Evolutionary Perspectives on Human Behavior


  • Shahida Batool Department of Education, University of Sargodha, Sargodha, Pakistan
  • Maryam Haleem Department of Psychology, University of Peshawar, Peshawar, Pakistan


evolutionary psychology, human behavioral ecology, behavioral immune system, sickness behavior, cooperation, altruism, aggression, violence, mate selection, parenting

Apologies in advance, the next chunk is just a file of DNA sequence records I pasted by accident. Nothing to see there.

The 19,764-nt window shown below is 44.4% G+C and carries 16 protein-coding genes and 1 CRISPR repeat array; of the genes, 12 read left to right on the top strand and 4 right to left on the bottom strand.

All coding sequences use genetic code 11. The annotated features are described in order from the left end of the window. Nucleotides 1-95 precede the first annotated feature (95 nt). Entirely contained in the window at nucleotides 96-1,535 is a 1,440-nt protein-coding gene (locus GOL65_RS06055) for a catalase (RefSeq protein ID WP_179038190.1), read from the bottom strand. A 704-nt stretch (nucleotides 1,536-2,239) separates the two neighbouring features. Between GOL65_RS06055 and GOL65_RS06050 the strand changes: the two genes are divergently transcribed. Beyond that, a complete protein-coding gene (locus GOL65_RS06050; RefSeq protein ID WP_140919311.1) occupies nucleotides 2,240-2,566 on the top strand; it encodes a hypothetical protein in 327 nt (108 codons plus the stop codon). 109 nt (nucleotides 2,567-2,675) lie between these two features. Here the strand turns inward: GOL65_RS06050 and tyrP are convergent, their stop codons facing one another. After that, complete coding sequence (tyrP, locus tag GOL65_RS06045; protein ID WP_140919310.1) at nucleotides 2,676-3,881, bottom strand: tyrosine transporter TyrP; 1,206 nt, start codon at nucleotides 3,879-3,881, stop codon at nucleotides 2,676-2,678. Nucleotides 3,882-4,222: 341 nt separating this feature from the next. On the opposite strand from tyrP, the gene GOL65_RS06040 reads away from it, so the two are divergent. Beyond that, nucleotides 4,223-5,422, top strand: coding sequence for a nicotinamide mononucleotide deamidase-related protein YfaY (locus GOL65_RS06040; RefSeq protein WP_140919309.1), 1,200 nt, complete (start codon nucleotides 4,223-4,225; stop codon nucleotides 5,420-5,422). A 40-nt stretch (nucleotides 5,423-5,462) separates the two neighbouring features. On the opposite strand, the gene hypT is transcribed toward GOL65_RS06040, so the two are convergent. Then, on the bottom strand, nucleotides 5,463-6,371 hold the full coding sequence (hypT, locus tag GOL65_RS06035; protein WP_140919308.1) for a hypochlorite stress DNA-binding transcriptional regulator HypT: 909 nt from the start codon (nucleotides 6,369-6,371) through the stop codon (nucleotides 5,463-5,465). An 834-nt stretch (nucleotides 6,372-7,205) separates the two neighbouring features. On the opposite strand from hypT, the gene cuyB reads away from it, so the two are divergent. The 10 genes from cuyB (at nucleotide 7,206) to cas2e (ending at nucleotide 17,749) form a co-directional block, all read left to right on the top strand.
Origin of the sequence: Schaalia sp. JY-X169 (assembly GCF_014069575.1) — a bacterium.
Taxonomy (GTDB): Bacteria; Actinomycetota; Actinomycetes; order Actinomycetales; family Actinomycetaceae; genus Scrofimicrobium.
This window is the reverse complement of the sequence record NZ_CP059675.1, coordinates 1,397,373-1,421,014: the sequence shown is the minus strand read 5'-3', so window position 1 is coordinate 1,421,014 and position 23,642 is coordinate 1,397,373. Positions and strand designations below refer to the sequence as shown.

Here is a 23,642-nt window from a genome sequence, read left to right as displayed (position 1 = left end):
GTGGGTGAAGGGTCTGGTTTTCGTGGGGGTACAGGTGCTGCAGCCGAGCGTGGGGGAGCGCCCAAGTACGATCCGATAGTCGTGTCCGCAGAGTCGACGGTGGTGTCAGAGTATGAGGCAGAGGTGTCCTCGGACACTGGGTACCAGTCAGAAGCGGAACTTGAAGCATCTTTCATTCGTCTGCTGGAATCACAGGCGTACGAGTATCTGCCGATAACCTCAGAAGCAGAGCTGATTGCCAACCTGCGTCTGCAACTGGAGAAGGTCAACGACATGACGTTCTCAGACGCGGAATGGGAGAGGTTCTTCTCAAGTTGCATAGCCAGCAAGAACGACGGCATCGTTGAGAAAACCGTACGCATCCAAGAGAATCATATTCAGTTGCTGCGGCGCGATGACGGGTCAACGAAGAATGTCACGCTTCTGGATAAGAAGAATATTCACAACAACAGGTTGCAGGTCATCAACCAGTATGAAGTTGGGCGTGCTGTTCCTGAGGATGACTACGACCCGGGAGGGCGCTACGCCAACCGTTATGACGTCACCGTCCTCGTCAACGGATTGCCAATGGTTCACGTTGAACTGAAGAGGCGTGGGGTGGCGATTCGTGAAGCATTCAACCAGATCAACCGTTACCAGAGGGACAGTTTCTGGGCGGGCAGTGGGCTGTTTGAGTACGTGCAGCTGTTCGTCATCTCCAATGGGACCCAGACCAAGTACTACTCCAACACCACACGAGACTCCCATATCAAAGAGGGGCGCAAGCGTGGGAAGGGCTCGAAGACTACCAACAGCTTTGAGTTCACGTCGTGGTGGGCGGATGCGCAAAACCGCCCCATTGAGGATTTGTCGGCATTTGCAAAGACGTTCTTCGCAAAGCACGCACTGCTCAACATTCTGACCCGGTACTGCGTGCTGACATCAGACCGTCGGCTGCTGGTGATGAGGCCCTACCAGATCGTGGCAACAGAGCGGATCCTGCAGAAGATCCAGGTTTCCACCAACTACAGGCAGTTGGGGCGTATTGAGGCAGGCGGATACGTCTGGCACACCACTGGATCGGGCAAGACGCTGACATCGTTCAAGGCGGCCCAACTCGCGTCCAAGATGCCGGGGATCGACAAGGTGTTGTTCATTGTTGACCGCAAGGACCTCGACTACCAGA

Evolutionary perspectives on human behavior (EPB) is a broad interdisciplinary field that applies the principles of evolution by natural selection to the study of human behavior. EPB researchers argue that many human behaviors, including aggression, altruism, mate selection, and parenting, can be understood as adaptations that evolved to help our ancestors survive and reproduce in their environment. One of the key concepts in EPB is the behavioral immune system (BIS). The BIS is a set of cognitive and behavioral mechanisms that help us to avoid and defend against infectious diseases. For example, the BIS may motivate us to avoid contact with people who are sick, to wash our hands frequently, and to avoid eating contaminated food. Another key concept in EPB is sickness behavior. Sickness behavior is a suite of physiological and behavioral changes that occur when we are sick. These changes, such as fever, fatigue, and loss of appetite, are thought to help us to conserve energy and to fight off infection. EPB is a rapidly growing field of research, and new insights are being made all the time. EPB has the potential to help us to better understand a wide range of human behaviors, and to develop more effective interventions for addressing social problems.